At the same time, the most powerful stakeholder plays the most active role in policies development. In the UK, the influence of ideologies can be traced when analysing the policies launched in the 21st century. Thus, proximately a decade of the rule of the Labour party resulted in only a few steps that could change the status-quo in the UK society. The policies that provided financial assistance to underprivileged people or restricted some charges of educational establishments did not eliminate the segregation mentioned above. The conservative policy makers follow the principles developed in the 2000s, and little has changed as to the provision of truly equal opportunities for all.

Ball et al. (2011) argue that stakeholders often have different perspectives concerning various aspects of education. Clearly, learners and teachers often have different views on assessment and teaching. More so, educators’ ideas concerning teaching goals and methods often differ from those articulated by officials. For instance, teachers often argue that some policies are inefficient and difficult to implement (Ball et al. 2011).

There is often a dichotomy of views practitioners and policy makers have. The contemporary ideology is deeply rooted in the concept of flexibility and empowerment of practitioners. Ball et al. (2011) state that modern policymakers tend to share power as they introduce flexible policies and regulations. More so, practitioners are encouraged to share their views and even come up with ideas concerning possible improvements to existing policies (Gunter & Forrester 2008). It is possible to note that the modern ideology (as regards education) is characterised by the focus on flexibility, practitioners’ empowerment and innovation.

One of the examples of the focus on the ideology of innovation is the UK New Labour education policy. For instance, new subjects and even areas were integrated into the school curriculum (Ball 2007). Educators aimed at making young people prepared to enter a higher educational establishment or even enter the labour market. Various policies also enabled educators to use more innovative methods and change the curriculum.

Empowerment and flexibility can be regarded as characteristic features of the era of New Labour. Many policies launched in the 2010s follow the same principles. For example, educational establishments are given significant freedom. They can allocate some parts of their funds (with a different degree of freedom) without addressing the officials. Furthermore, the curriculum can be modified in accordance with the peculiarities of the community (Ball 2007).

Power Distribution

Another challenge the modern educational system faces is closely related to the concept of power. The educational system is affected by different classes since these groups try to make sure that their children will have most opportunities to succeed in life. Class segregation is quite common for western countries as families of certain income often have the corresponding educational perspectives. Thus, well-off parents can send their children to private schools famous for their high standards and corresponding academic performance of their graduates.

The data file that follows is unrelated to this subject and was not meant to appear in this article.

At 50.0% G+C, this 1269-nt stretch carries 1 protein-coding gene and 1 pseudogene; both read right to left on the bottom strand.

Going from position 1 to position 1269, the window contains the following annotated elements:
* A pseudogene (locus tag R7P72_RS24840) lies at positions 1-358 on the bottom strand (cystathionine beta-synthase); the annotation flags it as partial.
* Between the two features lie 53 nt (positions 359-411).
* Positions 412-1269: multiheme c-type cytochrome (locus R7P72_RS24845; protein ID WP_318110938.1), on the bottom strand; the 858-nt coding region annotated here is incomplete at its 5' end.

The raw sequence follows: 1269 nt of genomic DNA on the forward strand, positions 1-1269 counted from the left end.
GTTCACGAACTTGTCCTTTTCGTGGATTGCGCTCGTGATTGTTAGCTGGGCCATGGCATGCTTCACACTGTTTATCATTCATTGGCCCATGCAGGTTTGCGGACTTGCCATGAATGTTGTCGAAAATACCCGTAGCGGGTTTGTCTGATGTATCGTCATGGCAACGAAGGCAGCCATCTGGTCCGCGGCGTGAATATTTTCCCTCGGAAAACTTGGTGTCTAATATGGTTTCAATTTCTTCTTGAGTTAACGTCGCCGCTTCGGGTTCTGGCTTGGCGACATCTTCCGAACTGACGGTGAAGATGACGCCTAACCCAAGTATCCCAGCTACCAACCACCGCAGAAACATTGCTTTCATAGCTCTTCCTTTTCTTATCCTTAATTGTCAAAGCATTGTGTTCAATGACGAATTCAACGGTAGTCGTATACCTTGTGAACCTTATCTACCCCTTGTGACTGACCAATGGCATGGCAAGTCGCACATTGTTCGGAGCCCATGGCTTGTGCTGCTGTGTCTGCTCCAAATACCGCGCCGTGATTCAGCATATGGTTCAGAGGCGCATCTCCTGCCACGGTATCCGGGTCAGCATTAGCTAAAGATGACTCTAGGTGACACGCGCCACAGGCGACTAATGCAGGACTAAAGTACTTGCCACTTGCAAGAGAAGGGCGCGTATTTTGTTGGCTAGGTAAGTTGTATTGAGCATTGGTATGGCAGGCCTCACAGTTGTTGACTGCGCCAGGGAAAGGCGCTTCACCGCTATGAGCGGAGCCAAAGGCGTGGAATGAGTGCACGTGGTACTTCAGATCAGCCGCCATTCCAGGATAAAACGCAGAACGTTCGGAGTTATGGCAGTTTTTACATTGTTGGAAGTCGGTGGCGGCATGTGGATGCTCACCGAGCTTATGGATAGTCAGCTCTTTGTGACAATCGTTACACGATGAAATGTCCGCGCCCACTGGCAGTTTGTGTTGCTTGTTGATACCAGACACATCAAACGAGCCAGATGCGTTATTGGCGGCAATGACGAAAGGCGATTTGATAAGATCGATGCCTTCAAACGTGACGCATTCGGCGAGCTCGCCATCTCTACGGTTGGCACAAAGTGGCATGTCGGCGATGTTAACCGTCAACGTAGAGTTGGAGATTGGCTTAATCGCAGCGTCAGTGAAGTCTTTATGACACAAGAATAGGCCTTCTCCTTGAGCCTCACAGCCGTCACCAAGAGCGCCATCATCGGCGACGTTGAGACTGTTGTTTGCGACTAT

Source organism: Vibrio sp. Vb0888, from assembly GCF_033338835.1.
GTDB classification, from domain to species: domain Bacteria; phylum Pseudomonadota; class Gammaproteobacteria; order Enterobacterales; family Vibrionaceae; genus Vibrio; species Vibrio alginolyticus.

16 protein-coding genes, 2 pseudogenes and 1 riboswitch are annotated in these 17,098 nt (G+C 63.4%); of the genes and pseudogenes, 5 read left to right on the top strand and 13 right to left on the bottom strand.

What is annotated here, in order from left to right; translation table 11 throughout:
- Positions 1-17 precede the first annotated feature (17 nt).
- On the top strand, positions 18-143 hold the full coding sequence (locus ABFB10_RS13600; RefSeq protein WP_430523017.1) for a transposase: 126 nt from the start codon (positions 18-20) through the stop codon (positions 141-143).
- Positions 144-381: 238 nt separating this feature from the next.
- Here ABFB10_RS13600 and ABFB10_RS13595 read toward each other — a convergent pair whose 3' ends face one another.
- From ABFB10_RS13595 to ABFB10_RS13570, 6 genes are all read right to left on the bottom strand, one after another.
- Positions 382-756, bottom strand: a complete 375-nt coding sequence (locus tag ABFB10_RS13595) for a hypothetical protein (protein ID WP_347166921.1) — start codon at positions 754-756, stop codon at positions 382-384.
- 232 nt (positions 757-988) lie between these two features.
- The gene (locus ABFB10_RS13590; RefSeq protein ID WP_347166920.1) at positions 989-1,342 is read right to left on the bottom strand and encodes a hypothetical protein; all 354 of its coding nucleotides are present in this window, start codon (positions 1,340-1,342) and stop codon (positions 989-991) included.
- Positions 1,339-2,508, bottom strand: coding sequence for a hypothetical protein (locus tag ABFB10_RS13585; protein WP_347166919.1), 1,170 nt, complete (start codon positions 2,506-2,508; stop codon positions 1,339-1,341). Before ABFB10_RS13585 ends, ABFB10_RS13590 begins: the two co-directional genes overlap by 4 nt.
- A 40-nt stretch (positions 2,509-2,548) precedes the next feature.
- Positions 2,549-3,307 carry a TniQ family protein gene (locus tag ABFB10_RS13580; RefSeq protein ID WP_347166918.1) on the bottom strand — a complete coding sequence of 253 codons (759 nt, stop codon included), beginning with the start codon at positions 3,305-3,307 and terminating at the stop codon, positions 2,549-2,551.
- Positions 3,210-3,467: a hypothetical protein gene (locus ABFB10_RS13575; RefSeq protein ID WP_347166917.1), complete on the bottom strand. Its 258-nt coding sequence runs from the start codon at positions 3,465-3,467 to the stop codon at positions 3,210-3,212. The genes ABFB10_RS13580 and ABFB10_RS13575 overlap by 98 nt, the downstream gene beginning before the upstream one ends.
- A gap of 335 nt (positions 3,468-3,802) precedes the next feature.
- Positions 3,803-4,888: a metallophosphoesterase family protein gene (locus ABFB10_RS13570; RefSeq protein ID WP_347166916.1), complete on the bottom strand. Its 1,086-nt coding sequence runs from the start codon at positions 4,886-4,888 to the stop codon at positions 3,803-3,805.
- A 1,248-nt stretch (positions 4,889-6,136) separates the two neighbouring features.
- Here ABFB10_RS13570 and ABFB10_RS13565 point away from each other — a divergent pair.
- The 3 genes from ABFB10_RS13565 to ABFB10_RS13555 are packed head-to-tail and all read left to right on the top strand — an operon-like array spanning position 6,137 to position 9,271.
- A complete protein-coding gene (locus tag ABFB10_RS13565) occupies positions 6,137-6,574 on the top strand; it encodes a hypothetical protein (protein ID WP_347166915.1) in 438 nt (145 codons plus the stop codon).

Low-income families have access to public schools located in their neighbourhoods, but these educational establishments are often characterised by low standards. In simple terms, educational establishments are segregated by class. Modern policies are aimed at the creation of equal opportunities for student irrespective of their backgrounds. At that, people still shape the educational system through their choices or direct addresses to policy makers.

These issues have attracted a lot of attention. For example, Vowden (2012) focused on the way middle-class parents saw educational system. It turns out that the majority of parents pertaining to the middle class have a positive view on the mixed-class environment. Nonetheless, they prefer to put their children in homogeneous classrooms as regards students’ class (and income). In this way, parents contribute to the appearance of segregated classes and schools.

Vincent et al. (2013) study another aspect of this phenomenon and emphasise that parents also try to safeguard their children’s future through extracurricular activities. Middle-class parents tried to encourage their children to participate in certain types of extracurricular activities as they believed this participation would be beneficial for their children’s future careers. These choices and preferences are studied by researchers and practitioners as well as policy makers, which translates into certain changes in the entire educational system.

For instance, as has been mentioned above, educational establishments are now capable of distributing funds. Thus, administrators can study parents’ and students’ preferences and make sure that the most popular extracurricular activities are available to all while less successful courses can receive less funding.

Economic Aspects